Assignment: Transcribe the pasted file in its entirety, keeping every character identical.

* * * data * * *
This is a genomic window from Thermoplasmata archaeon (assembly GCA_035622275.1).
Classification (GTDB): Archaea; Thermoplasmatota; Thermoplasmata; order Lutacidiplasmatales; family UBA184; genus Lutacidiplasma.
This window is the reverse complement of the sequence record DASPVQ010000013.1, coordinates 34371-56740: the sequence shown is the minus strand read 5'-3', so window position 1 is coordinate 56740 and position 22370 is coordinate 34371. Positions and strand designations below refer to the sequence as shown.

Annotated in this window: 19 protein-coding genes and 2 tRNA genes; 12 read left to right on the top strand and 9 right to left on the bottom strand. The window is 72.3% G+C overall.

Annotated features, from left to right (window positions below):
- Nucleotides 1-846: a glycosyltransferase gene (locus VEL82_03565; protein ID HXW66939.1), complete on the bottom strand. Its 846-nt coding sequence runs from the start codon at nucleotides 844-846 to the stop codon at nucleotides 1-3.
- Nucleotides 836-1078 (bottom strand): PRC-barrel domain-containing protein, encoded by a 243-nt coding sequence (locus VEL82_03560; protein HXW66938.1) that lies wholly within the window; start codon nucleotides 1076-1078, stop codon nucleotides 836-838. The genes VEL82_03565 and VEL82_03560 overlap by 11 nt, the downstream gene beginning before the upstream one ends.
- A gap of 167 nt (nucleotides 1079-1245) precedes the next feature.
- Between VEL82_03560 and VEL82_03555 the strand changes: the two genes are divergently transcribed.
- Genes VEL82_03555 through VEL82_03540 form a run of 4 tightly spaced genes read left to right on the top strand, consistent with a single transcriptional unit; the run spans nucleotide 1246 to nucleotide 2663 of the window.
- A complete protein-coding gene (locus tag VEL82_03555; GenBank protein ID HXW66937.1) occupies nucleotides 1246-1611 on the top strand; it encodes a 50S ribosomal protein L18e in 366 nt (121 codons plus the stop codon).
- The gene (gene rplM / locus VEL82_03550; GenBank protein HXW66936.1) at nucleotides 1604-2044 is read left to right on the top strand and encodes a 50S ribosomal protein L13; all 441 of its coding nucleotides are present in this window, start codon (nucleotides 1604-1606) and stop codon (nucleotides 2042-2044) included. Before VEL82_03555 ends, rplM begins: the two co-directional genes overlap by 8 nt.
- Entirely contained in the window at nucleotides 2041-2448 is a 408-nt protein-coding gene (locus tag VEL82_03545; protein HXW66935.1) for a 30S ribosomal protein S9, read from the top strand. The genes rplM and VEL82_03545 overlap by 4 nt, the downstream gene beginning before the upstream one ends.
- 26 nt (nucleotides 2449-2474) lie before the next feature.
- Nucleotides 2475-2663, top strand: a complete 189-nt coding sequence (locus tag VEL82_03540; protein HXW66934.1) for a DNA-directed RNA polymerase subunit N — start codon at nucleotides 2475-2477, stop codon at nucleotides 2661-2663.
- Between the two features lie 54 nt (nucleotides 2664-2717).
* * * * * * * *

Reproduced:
This is a genomic window from Thermoplasmata archaeon (assembly GCA_035622275.1).
Classification (GTDB): Archaea; Thermoplasmatota; Thermoplasmata; order Lutacidiplasmatales; family UBA184; genus Lutacidiplasma.
This window is the reverse complement of the sequence record DASPVQ010000013.1, coordinates 34371-56740: the sequence shown is the minus strand read 5'-3', so window position 1 is coordinate 56740 and position 22370 is coordinate 34371. Positions and strand designations below refer to the sequence as shown.

Annotated in this window: 19 protein-coding genes and 2 tRNA genes; 12 read left to right on the top strand and 9 right to left on the bottom strand. The window is 72.3% G+C overall.

Annotated features, from left to right (window positions below):
- Nucleotides 1-846: a glycosyltransferase gene (locus VEL82_03565; protein ID HXW66939.1), complete on the bottom strand. Its 846-nt coding sequence runs from the start codon at nucleotides 844-846 to the stop codon at nucleotides 1-3.
- Nucleotides 836-1078 (bottom strand): PRC-barrel domain-containing protein, encoded by a 243-nt coding sequence (locus VEL82_03560; protein HXW66938.1) that lies wholly within the window; start codon nucleotides 1076-1078, stop codon nucleotides 836-838. The genes VEL82_03565 and VEL82_03560 overlap by 11 nt, the downstream gene beginning before the upstream one ends.
- A gap of 167 nt (nucleotides 1079-1245) precedes the next feature.
- Between VEL82_03560 and VEL82_03555 the strand changes: the two genes are divergently transcribed.
- Genes VEL82_03555 through VEL82_03540 form a run of 4 tightly spaced genes read left to right on the top strand, consistent with a single transcriptional unit; the run spans nucleotide 1246 to nucleotide 2663 of the window.
- A complete protein-coding gene (locus tag VEL82_03555; GenBank protein ID HXW66937.1) occupies nucleotides 1246-1611 on the top strand; it encodes a 50S ribosomal protein L18e in 366 nt (121 codons plus the stop codon).
- The gene (gene rplM / locus VEL82_03550; GenBank protein HXW66936.1) at nucleotides 1604-2044 is read left to right on the top strand and encodes a 50S ribosomal protein L13; all 441 of its coding nucleotides are present in this window, start codon (nucleotides 1604-1606) and stop codon (nucleotides 2042-2044) included. Before VEL82_03555 ends, rplM begins: the two co-directional genes overlap by 8 nt.
- Entirely contained in the window at nucleotides 2041-2448 is a 408-nt protein-coding gene (locus tag VEL82_03545; protein HXW66935.1) for a 30S ribosomal protein S9, read from the top strand. The genes rplM and VEL82_03545 overlap by 4 nt, the downstream gene beginning before the upstream one ends.
- 26 nt (nucleotides 2449-2474) lie before the next feature.
- Nucleotides 2475-2663, top strand: a complete 189-nt coding sequence (locus tag VEL82_03540; protein HXW66934.1) for a DNA-directed RNA polymerase subunit N — start codon at nucleotides 2475-2477, stop codon at nucleotides 2661-2663.
- Between the two features lie 54 nt (nucleotides 2664-2717).